Rendering Fat For Cooking Use

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If you make it a habit to trim the fat from your meats before cooking, don’t throw away the fat–you can render it to use in cooking. This process will give you homemade lard. Cheap & easy to do!

For large amounts of lard making, check with meat and butcher shops where you can buy fresh fat by the pound.

Picture of Trimming Fat From Meat - Tipnut.com

  • Clean fat pieces thoroughly then wipe with a damp cloth.
  • Cut into small cubes (about 1/2″ to 1″). If the pieces are too large, you won’t get as much fat out.
  • Place fat in a double boiler. For every pound of fat, add 1/2 cup of water.
  • Cook until all the water evaporates and the fat is clear.
  • Remove from heat, stir frequently until it’s cool enough not to burn you if it splashes, then strain through 3 layers of cheesecloth. Allow to set and cool overnight. The lard will be on top and solid.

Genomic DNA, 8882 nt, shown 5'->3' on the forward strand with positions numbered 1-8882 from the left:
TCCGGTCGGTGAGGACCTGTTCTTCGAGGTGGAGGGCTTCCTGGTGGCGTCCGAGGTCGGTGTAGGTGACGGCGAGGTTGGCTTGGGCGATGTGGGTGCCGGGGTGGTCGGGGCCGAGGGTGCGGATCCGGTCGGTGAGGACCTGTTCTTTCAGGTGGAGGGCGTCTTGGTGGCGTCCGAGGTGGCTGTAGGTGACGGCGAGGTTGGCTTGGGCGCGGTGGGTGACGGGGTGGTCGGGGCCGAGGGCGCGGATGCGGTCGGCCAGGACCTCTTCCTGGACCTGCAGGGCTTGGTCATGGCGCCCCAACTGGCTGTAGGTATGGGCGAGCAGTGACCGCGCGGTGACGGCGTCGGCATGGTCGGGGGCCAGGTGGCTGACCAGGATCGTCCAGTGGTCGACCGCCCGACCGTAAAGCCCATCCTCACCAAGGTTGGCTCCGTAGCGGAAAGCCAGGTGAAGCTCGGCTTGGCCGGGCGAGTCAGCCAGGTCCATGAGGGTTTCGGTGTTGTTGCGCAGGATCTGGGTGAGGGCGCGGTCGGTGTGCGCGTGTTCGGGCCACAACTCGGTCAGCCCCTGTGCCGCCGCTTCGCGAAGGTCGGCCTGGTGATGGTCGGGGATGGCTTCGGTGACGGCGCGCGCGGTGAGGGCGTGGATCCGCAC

• If the lard isn’t as white or clear as you prefer, repeat the process with the just made batch of strained, rendered fat.
  • Refrigerate and use when frying dishes or needing fat for cooking and baking. Can also be frozen.

Make sure to always be near when heating the fat, it can start on fire if the heat is too high.

Rendering fat like this to make lard that we can use in our cooking may not seem a healthy choice to some (cholesterol anyone?), but there are others who believe traditional fats from natural sources, not man-made processed fat, to be healthier than what we’re consuming today.

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Published: May 31, 2007

What Readers Are Saying:
3 Comments to “Rendering Fat For Cooking Use”
  1. Cheap Like Me says:

    Lard needs to be from pork, yes?

  2. TipNut says:

    Hi Cheap Like Me, you can render beef fat as well, it doesn’t have to be just pork. I think poultry fat too? Never tried that though.

  3. Carson says:

    Lard is rendered pork fat. Tallow is rendered beef fat (usually suet). Schmaltz is rendered poultry fat.


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